In the late 2000s, things began to slow down. Venues closed and fewer shows took place around the city, making it harder for hip-hop fans to stay engaged.

    But now, things have changed, and Bizzon said the scene is once again booming. He credits that in part to a shift in the kind of rap that’s seen in the national mainstream.

    “You see a national artist like a Kendrick Lamar or J. Cole, rapping about and speaking about what they want to talk about, and not having to kind of conform to industry standards or dumb themselves down,” he said. “I think that brought some energy.”

    A lot of that energy is coming from young, upcoming artists who are eschewing traditional means of gaining publicity for themselves. Instead of waiting for radio shows and music reviewers to pick up their songs, they’re connecting directly with listeners over the Internet and social media.

    “It’s really cool to see some of these younger artists — and we’re talking about 16, 17, 18 — really being independent and doing their own thing,” Bizzon said. “They can do whatever they want, and people will see it, people will hear it, and people will pay attention.”

    One artist that Bizzon singled out as a good example of this phenomenon is 18-year-old IshDARR, who had initially reached out to Bizzon over the music site SoundCloud.

    “It was really great, it was really interesting, it was really creative from all angles,” Bizzon said of the music, which is now starting to get some national attention.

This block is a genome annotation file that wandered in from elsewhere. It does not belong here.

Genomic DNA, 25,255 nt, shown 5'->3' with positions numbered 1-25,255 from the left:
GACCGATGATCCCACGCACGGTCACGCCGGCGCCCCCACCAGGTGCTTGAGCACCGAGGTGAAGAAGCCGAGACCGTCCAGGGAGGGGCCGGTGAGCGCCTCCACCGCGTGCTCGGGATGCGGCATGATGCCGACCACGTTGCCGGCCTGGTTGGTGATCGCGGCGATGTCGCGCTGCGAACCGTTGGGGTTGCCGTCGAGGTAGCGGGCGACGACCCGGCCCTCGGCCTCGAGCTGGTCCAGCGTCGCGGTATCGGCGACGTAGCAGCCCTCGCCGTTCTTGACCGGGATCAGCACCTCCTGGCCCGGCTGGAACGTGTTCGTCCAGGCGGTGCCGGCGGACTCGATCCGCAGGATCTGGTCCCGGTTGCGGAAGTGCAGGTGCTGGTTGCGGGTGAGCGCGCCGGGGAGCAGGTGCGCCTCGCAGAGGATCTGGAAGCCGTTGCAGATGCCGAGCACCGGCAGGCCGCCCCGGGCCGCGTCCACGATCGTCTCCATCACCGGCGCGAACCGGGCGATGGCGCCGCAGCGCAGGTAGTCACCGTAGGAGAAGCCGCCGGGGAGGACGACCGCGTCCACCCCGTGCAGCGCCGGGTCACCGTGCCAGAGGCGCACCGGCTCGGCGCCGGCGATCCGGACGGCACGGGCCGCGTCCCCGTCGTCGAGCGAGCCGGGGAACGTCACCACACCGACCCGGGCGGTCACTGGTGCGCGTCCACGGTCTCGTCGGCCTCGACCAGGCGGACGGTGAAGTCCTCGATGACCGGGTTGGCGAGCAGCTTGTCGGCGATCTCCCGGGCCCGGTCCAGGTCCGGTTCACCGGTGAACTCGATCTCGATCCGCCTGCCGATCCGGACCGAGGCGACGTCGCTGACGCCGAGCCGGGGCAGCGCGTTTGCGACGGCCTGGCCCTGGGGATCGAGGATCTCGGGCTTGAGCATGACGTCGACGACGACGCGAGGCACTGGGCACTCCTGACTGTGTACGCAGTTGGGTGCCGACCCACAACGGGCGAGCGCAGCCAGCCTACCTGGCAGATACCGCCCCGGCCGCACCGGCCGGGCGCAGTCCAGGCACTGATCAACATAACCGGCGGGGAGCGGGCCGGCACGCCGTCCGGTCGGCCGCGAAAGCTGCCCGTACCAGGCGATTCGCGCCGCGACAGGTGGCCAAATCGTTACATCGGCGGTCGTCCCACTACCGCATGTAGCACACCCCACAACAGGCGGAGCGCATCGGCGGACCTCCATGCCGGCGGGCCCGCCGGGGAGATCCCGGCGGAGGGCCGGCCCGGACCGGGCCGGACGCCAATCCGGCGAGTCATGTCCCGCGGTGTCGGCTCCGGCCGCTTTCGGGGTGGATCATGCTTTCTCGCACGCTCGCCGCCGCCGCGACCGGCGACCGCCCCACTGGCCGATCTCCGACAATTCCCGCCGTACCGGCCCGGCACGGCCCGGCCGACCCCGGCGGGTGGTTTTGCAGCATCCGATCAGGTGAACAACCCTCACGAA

Bizzon said he also sees Milwaukee pride shining through in much of the music coming from these artists.

    “Everyone who’s emceeing now, they are always talking about Milwaukee, always speaking highly of it,” he said.

    He noted that many of the artists feel like Milwaukee doesn’t get the credit it deserves for its music scene, and they’re doing their best to promote it.

    Because of all of this, Bizzon said he foresees Milwaukee really becoming a major player on the national hip-hop scene.

    “The issue has been, we have all these talented artists, we have all of this creativity, we have all of this interesting music, but how do we get it out?” he said. “The fact that people can now look at national media outlets and see Milwaukee on the list, that’ll make them want to pay attention more.

    For more information, check out music videos Bizzon recommended from Milwaukee-based hip-hop artists IshDARR, WebsterX, and Pizzle

    Editor’s Note: Warning: Videos might contain explicit language.

  • Department Of Public Instruction Asks For A $613 Million Increase In Funding

    The Wisconsin Department of Public Instruction announced Monday that it is seeking an additional $613 million dollars in funding from the state budget during the coming two years. The proposal would change the state’s public school funding formula, which has been criticized as exacerbating inequalities among affluent and poor public schools districts. It would also increase the amount of money that schools can raise through local taxes.

  • Milwaukee's Hip Hop Scene Is Making A Comeback

    Milwaukee DJs Bizzon and Jank, also known as “Those Hip Hop Guys,” say that after a slowdown in the late 2000s and early teens, Milwaukee’s hip hop scene is seeing a resurgence.

  • Cybersecurity Expert Says Technology Getting More Invasive Than Ever

    Technology is getting more invasive and is eroding our privacy more than ever before. That’s according to a cybersecurity expert, who looks at the rise in ‘creepy’ technology, what kind of information its gathering from us, and who ultimately gets their hands on it.

Episode Credits

  • Rob Ferrett Host
  • Veronica Rueckert Host
  • Chris Malina Producer
  • Galen Druke Producer
  • Thomas Keenan Guest
  • Tyrone Miller Guest
  • Erin Richards Guest
  • Damon Joy Guest